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  18. Dawn, it's a wonder any of us get anything done with so many movies to watch!

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  19. Oooh, I've never seen any of these, C.W. Where have I been? I have a feeling there will just not be enough days in my life to watch every movie and read every book recommended on all my favorite blogs. Jeez!

    I too love the title of your post. :)

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  20. I'm glad you got a kick out of it, Yvette. Someday you'll turn on the TV and one of these little movies will be on, and you'll sit on the couch and wonder where you heard of it before.

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  21. Thanks Caftan Woman for bringing these dark films to light. I'll be on the lookout for them as I'm a big noir fan too.

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  22. Christian, I hope you enjoy these movies that take us out of the back alleys and nightclubs, and into the kitchen.

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  23. I caught up with WITHOUT HONOR tonight; thanks again for leading me to it!

    Best wishes,
    Laura

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  24. Your title is an eye-catcher, CF, and your article is one of your best. What a wonderful take on these movies. I especially liked: "Aw, poor baby. Did the strong, sexy woman scare the little man?" I have always felt like that when the woman is always held responsible, whether as femme fatale or housewife. Loved this post!

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  25. Laura, I really felt the cast deserved a big hug and a round of drinks. I'm glad you were able to add the movie to your "seen it" pile.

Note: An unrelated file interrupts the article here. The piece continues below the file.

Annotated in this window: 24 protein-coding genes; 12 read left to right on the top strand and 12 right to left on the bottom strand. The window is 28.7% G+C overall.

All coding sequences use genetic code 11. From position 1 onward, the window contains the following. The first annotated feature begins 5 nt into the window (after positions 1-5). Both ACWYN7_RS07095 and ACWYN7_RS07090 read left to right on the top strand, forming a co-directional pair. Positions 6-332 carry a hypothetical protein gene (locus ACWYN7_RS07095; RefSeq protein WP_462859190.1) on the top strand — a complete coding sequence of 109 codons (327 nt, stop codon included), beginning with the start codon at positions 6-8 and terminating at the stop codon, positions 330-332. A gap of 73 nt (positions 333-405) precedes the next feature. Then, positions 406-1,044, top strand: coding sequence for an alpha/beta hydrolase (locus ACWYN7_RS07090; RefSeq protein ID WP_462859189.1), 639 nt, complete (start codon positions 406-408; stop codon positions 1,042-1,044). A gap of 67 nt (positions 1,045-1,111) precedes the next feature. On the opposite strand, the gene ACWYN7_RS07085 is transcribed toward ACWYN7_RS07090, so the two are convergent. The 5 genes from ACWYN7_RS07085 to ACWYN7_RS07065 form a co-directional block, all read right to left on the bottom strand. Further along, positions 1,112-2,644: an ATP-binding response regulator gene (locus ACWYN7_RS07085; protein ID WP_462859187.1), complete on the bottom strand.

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  26. Thanks a lot, Becky. I must admit, I made myself chuckle heartily with that line and thought it might strike a chord with certain friends of my acquaintance.

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  27. Agnes M. 'Nough said. She never failed.

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  28. "Laura, I really felt the cast deserved a big hug and a round of drinks."

    *Love* that! LOL.

    Best wishes,
    Laura

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  29. Great Post Miss Paddy. Enjoyed it immensely. I liked the part about attempting suicide but killing someone else. Off topic, reminds me of Mrs. Harris killing the Diet Doctor by shooting him "accidently" six times.

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  30. I liked "Cause for alarm" but was disappointed that Loretta had learned so little after that previous marriage with the Nazi war criminal.

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  31. CW,
    Laraine Day's face on that poster is pure terror. That alone would have gotten me into the theater to see the film.

    You've listed some great "Desperate Housewives" here and I do hope you'll continue with this series.

    Sadly, I haven't seen Crime of Passion.
    An enjoyable read as always CW. Your film descriptions are highly entertaining.
    Have a nice weekend!
    Page

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  32. awesome I put-off buying this for months,